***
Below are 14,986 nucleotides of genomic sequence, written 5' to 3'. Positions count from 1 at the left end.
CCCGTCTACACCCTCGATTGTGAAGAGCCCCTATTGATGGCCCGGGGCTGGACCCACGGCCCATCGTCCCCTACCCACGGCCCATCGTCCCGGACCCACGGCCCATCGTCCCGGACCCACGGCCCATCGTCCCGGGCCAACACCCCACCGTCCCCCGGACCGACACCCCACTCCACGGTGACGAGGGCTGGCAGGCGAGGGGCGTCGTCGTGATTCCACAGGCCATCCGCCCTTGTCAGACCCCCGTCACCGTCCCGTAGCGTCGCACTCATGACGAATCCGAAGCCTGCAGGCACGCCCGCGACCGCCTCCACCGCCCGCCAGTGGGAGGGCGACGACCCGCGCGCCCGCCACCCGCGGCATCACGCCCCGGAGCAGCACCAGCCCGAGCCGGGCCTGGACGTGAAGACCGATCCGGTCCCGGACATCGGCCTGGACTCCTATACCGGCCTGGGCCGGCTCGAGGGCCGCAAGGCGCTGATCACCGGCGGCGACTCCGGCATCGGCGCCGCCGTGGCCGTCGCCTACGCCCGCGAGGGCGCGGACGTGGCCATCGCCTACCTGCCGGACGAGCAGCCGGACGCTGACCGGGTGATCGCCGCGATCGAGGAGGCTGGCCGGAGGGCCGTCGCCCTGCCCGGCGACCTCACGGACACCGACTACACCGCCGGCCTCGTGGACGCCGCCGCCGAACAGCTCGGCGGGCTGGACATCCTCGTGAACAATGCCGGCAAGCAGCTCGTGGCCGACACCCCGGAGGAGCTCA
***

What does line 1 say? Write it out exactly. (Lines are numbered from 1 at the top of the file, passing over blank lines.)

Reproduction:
Below are 14,986 nucleotides of genomic sequence, written 5' to 3'. Positions count from 1 at the left end.